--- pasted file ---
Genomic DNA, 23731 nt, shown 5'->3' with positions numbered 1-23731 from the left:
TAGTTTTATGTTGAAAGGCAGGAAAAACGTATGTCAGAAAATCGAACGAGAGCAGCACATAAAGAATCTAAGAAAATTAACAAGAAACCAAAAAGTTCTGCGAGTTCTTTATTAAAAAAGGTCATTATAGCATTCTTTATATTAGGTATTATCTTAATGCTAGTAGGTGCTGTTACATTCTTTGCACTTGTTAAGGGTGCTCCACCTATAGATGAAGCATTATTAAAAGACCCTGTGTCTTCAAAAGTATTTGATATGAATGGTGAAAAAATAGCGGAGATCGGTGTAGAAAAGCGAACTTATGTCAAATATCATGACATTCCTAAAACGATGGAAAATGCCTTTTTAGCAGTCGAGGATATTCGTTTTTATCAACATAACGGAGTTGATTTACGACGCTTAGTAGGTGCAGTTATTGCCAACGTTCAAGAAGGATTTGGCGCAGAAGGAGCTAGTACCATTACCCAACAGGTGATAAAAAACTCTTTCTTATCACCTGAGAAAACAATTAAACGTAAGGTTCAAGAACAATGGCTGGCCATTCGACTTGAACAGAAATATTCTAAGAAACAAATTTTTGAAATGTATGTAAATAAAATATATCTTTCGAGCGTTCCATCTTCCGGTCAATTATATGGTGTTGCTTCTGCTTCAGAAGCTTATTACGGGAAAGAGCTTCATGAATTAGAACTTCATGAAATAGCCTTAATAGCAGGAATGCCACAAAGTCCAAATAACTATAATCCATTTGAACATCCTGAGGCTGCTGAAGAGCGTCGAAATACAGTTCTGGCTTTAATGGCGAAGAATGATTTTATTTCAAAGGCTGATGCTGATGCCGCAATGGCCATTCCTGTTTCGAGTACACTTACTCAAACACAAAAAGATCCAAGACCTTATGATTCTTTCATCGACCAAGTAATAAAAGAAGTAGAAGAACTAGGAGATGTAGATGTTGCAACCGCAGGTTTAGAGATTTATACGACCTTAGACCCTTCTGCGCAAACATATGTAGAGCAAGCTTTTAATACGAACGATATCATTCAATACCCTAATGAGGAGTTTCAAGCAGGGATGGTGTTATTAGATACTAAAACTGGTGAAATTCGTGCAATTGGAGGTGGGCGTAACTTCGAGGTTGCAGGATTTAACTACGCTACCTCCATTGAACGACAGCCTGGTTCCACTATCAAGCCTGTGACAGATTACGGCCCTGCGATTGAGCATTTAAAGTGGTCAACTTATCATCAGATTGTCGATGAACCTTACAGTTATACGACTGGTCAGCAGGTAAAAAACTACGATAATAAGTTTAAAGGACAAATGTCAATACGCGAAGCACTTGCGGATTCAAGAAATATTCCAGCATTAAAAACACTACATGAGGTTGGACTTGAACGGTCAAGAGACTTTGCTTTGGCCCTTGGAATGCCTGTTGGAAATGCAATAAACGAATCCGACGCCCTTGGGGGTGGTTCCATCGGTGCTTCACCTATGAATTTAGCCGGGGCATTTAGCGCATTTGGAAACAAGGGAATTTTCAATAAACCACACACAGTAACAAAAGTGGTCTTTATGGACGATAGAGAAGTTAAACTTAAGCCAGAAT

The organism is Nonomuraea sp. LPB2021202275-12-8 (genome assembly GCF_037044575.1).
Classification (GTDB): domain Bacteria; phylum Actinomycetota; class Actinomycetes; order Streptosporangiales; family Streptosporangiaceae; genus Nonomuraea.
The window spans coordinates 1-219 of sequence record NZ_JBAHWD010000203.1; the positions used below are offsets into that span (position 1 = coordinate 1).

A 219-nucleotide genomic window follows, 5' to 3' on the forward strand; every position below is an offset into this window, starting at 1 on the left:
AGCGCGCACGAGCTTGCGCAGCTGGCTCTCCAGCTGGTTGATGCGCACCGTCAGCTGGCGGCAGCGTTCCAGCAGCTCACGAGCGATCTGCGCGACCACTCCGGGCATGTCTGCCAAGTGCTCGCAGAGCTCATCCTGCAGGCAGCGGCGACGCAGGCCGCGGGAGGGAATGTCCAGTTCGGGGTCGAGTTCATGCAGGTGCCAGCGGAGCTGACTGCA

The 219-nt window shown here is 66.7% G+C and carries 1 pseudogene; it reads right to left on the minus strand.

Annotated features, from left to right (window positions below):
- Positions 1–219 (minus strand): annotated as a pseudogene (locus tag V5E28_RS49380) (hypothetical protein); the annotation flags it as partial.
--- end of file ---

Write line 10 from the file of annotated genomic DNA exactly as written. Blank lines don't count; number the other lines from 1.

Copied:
- Positions 1–219 (minus strand): annotated as a pseudogene (locus tag V5E28_RS49380) (hypothetical protein); the annotation flags it as partial.